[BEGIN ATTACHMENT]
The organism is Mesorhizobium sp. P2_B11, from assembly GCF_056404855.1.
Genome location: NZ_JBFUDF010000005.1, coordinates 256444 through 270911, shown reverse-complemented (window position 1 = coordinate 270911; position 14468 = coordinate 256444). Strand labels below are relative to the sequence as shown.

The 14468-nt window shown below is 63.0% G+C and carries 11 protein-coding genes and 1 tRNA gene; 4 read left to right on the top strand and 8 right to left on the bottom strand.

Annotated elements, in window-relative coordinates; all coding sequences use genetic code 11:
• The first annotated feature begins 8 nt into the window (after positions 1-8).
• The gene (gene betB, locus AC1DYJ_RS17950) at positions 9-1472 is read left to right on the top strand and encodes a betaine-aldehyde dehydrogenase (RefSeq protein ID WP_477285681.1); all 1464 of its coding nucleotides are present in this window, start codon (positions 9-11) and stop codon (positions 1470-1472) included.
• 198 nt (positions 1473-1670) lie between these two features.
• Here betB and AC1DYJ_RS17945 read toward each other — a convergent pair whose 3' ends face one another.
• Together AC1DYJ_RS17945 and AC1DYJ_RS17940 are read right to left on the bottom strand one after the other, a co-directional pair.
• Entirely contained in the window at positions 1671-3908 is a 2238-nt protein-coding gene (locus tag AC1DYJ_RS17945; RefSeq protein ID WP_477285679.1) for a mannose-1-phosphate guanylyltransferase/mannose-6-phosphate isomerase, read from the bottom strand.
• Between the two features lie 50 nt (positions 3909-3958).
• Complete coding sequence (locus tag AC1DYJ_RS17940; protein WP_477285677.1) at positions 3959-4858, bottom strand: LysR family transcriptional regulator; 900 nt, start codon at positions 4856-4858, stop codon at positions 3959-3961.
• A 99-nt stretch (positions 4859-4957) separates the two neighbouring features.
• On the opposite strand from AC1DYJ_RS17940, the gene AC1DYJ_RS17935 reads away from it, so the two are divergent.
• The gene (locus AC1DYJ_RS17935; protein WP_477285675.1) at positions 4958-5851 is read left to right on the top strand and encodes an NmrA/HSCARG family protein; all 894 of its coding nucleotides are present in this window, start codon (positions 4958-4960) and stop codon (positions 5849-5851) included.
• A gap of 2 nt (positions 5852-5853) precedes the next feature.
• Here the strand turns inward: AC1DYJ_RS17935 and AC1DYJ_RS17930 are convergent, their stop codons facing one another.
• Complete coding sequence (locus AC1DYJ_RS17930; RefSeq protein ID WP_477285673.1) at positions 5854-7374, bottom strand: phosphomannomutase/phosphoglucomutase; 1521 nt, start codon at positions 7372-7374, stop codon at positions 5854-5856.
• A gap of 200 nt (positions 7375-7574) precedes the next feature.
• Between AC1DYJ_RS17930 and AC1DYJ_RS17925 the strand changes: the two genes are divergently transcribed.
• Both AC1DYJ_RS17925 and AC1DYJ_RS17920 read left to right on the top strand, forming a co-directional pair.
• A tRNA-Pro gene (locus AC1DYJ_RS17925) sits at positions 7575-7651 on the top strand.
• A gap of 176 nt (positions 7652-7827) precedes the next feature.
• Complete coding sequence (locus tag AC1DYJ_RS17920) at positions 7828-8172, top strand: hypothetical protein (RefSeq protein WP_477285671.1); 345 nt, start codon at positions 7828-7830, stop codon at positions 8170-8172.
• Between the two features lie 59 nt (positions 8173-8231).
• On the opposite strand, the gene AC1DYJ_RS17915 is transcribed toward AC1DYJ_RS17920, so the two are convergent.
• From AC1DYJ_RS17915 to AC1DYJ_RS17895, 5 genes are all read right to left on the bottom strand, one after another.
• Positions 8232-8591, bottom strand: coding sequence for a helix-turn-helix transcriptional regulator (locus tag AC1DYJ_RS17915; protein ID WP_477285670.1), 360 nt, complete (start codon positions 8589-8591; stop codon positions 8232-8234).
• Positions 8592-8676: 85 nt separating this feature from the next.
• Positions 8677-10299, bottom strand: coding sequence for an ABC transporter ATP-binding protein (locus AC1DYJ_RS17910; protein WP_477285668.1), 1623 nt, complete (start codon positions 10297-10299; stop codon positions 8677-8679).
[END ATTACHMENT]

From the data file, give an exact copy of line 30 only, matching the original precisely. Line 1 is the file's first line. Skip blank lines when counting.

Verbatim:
• Positions 8677-10299, bottom strand: coding sequence for an ABC transporter ATP-binding protein (locus AC1DYJ_RS17910; protein WP_477285668.1), 1623 nt, complete (start codon positions 10297-10299; stop codon positions 8677-8679).